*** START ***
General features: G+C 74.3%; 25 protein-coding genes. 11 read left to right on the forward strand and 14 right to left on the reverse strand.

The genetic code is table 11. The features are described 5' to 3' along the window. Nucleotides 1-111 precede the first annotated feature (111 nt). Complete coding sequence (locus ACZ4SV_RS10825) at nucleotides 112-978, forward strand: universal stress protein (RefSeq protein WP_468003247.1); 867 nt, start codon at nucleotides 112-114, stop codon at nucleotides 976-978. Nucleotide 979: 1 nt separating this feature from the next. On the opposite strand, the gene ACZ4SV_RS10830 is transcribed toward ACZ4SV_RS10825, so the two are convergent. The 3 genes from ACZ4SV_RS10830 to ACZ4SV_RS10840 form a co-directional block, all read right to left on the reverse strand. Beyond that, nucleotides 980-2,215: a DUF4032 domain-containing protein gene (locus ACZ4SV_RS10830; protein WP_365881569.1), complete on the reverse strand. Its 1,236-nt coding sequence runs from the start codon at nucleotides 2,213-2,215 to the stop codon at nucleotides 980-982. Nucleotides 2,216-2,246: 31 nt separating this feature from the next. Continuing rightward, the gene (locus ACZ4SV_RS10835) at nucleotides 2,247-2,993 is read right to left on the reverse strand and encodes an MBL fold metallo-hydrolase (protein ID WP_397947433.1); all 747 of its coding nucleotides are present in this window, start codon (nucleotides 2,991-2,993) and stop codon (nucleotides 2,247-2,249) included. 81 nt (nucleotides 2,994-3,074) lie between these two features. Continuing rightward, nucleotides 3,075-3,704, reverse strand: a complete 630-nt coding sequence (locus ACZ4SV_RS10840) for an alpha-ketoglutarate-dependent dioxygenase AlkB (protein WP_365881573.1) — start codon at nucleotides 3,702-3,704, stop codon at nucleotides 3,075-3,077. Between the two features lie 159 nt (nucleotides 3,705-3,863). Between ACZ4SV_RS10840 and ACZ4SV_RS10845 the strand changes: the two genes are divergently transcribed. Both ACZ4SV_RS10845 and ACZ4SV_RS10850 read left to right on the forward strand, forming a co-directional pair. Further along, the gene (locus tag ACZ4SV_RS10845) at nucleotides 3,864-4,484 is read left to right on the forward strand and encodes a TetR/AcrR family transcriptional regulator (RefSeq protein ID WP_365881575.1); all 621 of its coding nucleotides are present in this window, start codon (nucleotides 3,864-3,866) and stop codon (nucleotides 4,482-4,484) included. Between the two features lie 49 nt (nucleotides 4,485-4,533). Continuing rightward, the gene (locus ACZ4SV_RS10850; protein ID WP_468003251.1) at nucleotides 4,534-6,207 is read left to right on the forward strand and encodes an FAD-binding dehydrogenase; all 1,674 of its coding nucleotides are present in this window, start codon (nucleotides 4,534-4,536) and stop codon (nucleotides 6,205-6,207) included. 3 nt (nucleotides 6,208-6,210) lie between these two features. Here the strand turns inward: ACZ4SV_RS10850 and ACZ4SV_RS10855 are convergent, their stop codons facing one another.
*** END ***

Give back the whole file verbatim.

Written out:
General features: G+C 74.3%; 25 protein-coding genes. 11 read left to right on the forward strand and 14 right to left on the reverse strand.

The genetic code is table 11. The features are described 5' to 3' along the window. Nucleotides 1-111 precede the first annotated feature (111 nt). Complete coding sequence (locus ACZ4SV_RS10825) at nucleotides 112-978, forward strand: universal stress protein (RefSeq protein WP_468003247.1); 867 nt, start codon at nucleotides 112-114, stop codon at nucleotides 976-978. Nucleotide 979: 1 nt separating this feature from the next. On the opposite strand, the gene ACZ4SV_RS10830 is transcribed toward ACZ4SV_RS10825, so the two are convergent. The 3 genes from ACZ4SV_RS10830 to ACZ4SV_RS10840 form a co-directional block, all read right to left on the reverse strand. Beyond that, nucleotides 980-2,215: a DUF4032 domain-containing protein gene (locus ACZ4SV_RS10830; protein WP_365881569.1), complete on the reverse strand. Its 1,236-nt coding sequence runs from the start codon at nucleotides 2,213-2,215 to the stop codon at nucleotides 980-982. Nucleotides 2,216-2,246: 31 nt separating this feature from the next. Continuing rightward, the gene (locus ACZ4SV_RS10835) at nucleotides 2,247-2,993 is read right to left on the reverse strand and encodes an MBL fold metallo-hydrolase (protein ID WP_397947433.1); all 747 of its coding nucleotides are present in this window, start codon (nucleotides 2,991-2,993) and stop codon (nucleotides 2,247-2,249) included. 81 nt (nucleotides 2,994-3,074) lie between these two features. Continuing rightward, nucleotides 3,075-3,704, reverse strand: a complete 630-nt coding sequence (locus ACZ4SV_RS10840) for an alpha-ketoglutarate-dependent dioxygenase AlkB (protein WP_365881573.1) — start codon at nucleotides 3,702-3,704, stop codon at nucleotides 3,075-3,077. Between the two features lie 159 nt (nucleotides 3,705-3,863). Between ACZ4SV_RS10840 and ACZ4SV_RS10845 the strand changes: the two genes are divergently transcribed. Both ACZ4SV_RS10845 and ACZ4SV_RS10850 read left to right on the forward strand, forming a co-directional pair. Further along, the gene (locus tag ACZ4SV_RS10845) at nucleotides 3,864-4,484 is read left to right on the forward strand and encodes a TetR/AcrR family transcriptional regulator (RefSeq protein ID WP_365881575.1); all 621 of its coding nucleotides are present in this window, start codon (nucleotides 3,864-3,866) and stop codon (nucleotides 4,482-4,484) included. Between the two features lie 49 nt (nucleotides 4,485-4,533). Continuing rightward, the gene (locus ACZ4SV_RS10850; protein ID WP_468003251.1) at nucleotides 4,534-6,207 is read left to right on the forward strand and encodes an FAD-binding dehydrogenase; all 1,674 of its coding nucleotides are present in this window, start codon (nucleotides 4,534-4,536) and stop codon (nucleotides 6,205-6,207) included. 3 nt (nucleotides 6,208-6,210) lie between these two features. Here the strand turns inward: ACZ4SV_RS10850 and ACZ4SV_RS10855 are convergent, their stop codons facing one another.